We worked with men.style.com, the online home of Details & GQ, on the City Bike section of their Upgrader. The Upgrader is the “latest and greatest in cars, clothes, watches, whiskies, and all the other important issues confronting today’s man,” including bikes.
… a bike that was 7 years ahead of its time and led to the urban bikes we ride today. Refined over those seven years, the Milano, is “a cafe racer.” Still a top seller and finally getting the respect it deserves. It’s good for mostly everything you’d want an urban bike to do. Being the pure heart and soul of urban cycling, the bike offers no frills, excess, or fashion, and Nexus.
Also good to see the Novara Transfer getting due props. That’s a bike you can start commuting on today and not stop. Check how it’s spec’d and you’ll realize it was built for and by commuters.
For those of you not sure what to expect from a cyclocross race, here’s an older introductory article on what you’ll be in for. One of the benefits of cyclocross races for spectators is that the courses are usually quite compact, so you can see almost all of the action without having to shuttle around the course.
Check this video for a sampling of what the bike industry rides. From the high to the low end, cruisers, a tall bike, and BMX was all in the bike check room during Interbike. Many considered that room the *other bike show.”
Shop bikes are usually some unique combination built from the back room, found in a parts bin, with an old frame, solid wheels, and various gadgets. For a time, I didn’t ride a bike that wasn’t equipped with at least one Sun Tour part.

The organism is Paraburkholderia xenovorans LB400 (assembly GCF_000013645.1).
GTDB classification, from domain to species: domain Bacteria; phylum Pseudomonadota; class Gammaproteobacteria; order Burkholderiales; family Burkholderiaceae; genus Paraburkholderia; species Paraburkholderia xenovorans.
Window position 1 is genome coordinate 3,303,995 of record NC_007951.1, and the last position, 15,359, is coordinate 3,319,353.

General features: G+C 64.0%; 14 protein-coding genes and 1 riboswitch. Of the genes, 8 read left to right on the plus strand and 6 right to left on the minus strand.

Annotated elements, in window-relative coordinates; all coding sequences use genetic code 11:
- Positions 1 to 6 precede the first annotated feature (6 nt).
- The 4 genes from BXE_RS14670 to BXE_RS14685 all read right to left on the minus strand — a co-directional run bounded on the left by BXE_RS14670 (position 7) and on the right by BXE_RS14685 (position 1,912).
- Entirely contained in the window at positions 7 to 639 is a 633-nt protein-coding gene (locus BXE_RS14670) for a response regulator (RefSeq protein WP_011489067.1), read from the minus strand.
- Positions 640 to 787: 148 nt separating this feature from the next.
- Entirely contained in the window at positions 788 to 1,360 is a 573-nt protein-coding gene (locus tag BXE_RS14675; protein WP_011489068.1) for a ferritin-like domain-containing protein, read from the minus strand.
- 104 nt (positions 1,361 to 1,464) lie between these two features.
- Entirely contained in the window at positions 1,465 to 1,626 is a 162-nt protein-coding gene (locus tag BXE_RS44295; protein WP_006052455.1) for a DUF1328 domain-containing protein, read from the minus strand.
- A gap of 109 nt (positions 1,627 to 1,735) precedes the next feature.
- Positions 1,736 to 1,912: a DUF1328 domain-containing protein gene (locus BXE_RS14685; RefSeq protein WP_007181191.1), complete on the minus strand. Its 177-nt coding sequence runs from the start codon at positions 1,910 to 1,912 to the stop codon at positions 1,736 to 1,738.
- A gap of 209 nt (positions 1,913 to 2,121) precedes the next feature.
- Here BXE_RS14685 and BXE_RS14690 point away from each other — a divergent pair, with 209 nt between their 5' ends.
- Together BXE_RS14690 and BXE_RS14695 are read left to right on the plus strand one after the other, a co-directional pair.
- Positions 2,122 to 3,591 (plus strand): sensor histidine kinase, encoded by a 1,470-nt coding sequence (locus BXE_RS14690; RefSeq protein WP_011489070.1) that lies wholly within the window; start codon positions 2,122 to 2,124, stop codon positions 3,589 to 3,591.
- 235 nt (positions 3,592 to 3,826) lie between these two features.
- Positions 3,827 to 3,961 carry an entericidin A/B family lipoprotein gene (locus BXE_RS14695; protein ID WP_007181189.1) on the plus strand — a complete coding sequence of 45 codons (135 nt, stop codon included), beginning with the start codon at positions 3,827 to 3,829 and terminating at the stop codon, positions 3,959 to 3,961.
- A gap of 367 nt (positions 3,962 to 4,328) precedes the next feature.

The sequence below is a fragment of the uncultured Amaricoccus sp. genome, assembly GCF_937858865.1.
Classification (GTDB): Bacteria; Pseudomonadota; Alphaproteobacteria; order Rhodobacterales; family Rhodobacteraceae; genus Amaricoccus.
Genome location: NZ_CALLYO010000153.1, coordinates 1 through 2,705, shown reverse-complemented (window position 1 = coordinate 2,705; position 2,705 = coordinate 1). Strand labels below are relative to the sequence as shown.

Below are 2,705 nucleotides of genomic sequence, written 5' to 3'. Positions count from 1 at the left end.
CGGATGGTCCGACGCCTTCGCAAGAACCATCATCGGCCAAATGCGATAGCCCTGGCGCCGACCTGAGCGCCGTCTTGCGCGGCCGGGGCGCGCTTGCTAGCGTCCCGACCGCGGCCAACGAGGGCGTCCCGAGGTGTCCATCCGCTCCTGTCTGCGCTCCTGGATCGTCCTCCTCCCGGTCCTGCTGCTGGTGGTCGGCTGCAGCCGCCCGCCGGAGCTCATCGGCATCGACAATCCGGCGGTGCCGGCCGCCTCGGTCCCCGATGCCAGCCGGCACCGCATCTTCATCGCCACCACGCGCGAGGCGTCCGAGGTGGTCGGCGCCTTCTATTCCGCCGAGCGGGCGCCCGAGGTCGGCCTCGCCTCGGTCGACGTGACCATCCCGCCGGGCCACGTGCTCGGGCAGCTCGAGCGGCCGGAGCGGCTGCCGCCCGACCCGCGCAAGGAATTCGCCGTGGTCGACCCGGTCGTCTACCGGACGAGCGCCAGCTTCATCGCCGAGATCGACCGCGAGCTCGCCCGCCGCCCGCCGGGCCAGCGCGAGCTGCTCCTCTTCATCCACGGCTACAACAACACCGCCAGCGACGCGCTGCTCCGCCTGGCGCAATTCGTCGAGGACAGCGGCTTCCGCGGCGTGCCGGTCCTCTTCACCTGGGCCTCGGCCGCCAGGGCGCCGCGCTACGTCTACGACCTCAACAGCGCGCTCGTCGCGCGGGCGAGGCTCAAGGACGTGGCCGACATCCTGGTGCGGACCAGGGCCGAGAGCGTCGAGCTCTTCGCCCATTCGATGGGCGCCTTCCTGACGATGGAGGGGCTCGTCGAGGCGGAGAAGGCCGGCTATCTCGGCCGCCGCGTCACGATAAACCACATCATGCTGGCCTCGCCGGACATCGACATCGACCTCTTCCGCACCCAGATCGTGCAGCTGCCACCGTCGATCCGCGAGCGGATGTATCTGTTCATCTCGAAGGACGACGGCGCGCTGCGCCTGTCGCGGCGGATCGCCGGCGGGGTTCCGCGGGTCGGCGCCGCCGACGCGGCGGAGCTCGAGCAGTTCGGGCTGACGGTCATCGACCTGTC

So what do you ride? How do you roll? What’s the favorite bike you’ve built up?
During Interbike earlier this year, we spent a morning riding the strip, the bike expressway, and hearing from a local and a RTC employee about cycling in Vegas.
The road featured in the video is one of the calmest in America. It’s engineered to slow cars down and accommodate cyclists. I think they pipe in the sounds of songbirds, but couldn’t confirm it. If you do ride the strip, take up a whole lane like we did to let the cabbies know you’re there.
As I wrote earlier, “It’s surprising, yes, but Vegas is a bike-friendly town.”
I was watching the Amazing Race tonight and saw 2 segments in Holland being hugger-focused! They had to find city bikes, and ride them 5 miles. Then they had to put one person in the front of a Bakfiets and roll to the finish. Now everybody in the states is going to want one.
Byron will tell you that I NEED to have matched wheels. It’s a bit of an obsession, but I can’t help it. Anyway - I’ve been shopping for a good internal geared hub to run on my SS Cross bike. I’ve got black hubs - so I need black Internal gear setup. The only one I know of is the much sought-after, but non-US available Shimano Alfine group. I’ve found the disc compliant model (I don’t need disc) in some obscure German site - Alfine Hub in Black. With the weak dollar and that fact that my German sucks if something were to go wrong with the order - is it worth it? Anybody else got a lead?
Spatial relationships and analysis are important when packing a travel bike (at least to me they are). Where Pam spent about a 1/2 hour packing her bike, I spent about 2.5 hours making sure everything lined up, the space was used to its potential, and the package would arrive safe and intact.